If you are not familiar with the programme, the idea is that contestants deliver a short essay on a given topic, the majority of which will be false but which will include random truths to be identified.
So, for example, the topic might be the Patel policy of exporting asylum seekers to Rwanda for ‘processing’. It’s a policy which has drawn criticism from labour, Lib Dems, SNP and the Church of England.
None of these organisations, however, has pointed out that Johnson was right, at least in this: that the originator of this policy was not Patel but David Blanket, the Labour Home Secretary under Tony Blair. Blanket described this policy, at the turn of the millennium, as “a 21st century innovation” to solve the “problem” of immigration.
(Johnson went on to describe Starmer as a “Corbynista in a smart Islington suit”. This may not be true now, but it was certainly true when Starmer stood for the Labour leadership. He stood on a programme which adopted the 2019 manifesto but which promised that, with his haircut and tailoring, he was more electable.)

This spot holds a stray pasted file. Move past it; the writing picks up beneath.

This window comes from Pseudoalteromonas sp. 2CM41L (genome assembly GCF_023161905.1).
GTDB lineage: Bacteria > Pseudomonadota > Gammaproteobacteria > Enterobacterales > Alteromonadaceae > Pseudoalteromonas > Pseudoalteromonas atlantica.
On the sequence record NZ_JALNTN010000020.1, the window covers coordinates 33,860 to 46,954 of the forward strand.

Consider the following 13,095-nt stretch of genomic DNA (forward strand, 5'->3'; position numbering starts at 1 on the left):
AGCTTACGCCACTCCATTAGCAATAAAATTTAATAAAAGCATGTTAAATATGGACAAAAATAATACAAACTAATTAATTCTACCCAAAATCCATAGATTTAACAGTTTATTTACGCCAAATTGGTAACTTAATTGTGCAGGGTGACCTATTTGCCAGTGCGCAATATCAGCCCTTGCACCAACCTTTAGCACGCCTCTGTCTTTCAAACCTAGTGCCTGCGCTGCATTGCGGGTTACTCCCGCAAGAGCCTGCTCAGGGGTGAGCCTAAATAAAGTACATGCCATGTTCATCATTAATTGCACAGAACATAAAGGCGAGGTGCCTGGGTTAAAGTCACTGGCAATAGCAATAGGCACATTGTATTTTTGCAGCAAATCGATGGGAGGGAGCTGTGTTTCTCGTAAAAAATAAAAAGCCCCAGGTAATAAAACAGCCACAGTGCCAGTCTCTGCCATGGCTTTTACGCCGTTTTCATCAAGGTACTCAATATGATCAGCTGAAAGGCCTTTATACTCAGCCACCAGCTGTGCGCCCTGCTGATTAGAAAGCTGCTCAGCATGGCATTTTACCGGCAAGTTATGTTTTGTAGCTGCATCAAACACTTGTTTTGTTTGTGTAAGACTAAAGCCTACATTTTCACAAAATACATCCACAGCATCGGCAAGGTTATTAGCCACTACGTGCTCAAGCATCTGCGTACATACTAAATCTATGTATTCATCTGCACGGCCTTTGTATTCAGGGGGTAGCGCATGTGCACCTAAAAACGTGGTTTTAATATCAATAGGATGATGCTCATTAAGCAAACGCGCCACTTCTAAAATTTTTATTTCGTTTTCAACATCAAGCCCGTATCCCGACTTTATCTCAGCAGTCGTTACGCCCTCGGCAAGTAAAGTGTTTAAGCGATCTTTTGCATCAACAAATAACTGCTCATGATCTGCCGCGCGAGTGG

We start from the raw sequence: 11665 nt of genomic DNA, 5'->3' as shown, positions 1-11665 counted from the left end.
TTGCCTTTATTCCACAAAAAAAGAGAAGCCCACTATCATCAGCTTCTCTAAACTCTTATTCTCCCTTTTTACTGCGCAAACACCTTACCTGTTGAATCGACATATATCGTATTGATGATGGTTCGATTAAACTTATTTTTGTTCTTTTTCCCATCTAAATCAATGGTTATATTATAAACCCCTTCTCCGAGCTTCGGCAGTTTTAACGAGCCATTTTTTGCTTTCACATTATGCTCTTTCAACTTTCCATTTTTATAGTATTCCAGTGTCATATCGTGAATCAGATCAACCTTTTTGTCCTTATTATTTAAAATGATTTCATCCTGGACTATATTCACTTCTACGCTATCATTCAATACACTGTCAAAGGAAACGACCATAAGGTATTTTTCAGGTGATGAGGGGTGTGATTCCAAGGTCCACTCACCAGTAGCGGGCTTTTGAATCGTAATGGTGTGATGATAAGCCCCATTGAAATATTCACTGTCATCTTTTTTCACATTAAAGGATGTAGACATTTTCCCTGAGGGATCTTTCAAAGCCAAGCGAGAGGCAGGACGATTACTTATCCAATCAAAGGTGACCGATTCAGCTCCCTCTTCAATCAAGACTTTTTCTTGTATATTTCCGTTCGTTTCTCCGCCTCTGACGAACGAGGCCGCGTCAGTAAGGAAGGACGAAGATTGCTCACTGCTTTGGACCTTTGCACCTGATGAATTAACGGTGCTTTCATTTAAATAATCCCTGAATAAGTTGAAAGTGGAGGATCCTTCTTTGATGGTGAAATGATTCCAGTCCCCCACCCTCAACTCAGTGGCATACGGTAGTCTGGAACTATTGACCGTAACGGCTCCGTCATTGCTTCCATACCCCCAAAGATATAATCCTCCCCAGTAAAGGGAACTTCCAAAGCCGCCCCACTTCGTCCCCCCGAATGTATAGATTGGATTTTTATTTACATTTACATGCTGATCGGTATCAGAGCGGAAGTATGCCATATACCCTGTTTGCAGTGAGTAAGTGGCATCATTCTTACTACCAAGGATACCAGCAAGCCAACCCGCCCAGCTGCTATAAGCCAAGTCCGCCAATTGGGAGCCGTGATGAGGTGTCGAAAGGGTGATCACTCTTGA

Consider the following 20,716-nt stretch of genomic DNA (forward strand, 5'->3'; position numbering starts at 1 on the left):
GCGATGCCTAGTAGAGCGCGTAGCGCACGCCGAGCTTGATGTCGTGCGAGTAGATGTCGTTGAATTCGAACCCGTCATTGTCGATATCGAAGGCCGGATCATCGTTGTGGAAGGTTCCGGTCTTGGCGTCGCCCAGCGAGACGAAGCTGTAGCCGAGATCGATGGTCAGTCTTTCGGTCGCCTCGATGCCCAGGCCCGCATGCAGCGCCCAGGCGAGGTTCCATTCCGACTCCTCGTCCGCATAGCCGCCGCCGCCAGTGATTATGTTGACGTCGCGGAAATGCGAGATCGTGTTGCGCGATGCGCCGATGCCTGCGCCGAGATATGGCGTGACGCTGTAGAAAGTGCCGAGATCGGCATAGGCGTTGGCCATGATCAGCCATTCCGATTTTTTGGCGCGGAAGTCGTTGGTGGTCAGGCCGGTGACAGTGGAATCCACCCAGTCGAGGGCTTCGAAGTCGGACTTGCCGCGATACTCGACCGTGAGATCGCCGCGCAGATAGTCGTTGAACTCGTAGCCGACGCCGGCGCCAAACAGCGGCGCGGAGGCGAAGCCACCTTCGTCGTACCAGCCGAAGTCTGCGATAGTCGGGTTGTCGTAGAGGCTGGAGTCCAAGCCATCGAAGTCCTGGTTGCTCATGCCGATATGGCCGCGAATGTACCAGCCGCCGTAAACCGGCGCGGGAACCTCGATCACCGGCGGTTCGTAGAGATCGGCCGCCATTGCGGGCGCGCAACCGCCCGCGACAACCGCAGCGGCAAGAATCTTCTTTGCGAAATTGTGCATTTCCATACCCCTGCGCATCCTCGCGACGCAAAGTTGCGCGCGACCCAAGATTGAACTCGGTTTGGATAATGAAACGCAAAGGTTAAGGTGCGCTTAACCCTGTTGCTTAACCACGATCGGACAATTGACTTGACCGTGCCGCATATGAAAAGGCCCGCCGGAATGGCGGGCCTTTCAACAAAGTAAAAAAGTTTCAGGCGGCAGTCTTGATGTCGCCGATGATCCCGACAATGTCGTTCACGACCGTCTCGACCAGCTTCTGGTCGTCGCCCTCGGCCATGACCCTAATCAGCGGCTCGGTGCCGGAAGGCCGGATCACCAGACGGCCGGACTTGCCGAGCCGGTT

The issue here is Labour’s complicity in the creation of an anti-immigration stance, the “hostile environment” which has empowered Patel and Johnson to put this vile and immoral strategy into practice.
I raise it not merely because I am ashamed and embarrassed by the current Labour party. I raise it because I am ashamed and embarrassed by the state of our politics in general. The government is a shambles of corruption. The opposition is fighting its own activists with more resources and vitriol than it does the government.
Which leaves us where, exactly?
We are nowhere. Nothing shall come of nothing. We are under the hegemony of a political elite which includes both “major” parties, plus the press, plus the broadcasters, plus the church, plus the global oligarchs and financial markets.
I shall work for my local MP - an honourable exception to the above - at the next election. And I will almost certainly continue to howl against the dying of the light in this blog.
But I warn you: It’s not dark yet. But it’s getting there.
Today from the everysmith vaults: Shostakovich of course - the magnificent 10th symphony performed by Simon Rattle and the Berlin Philharmonic.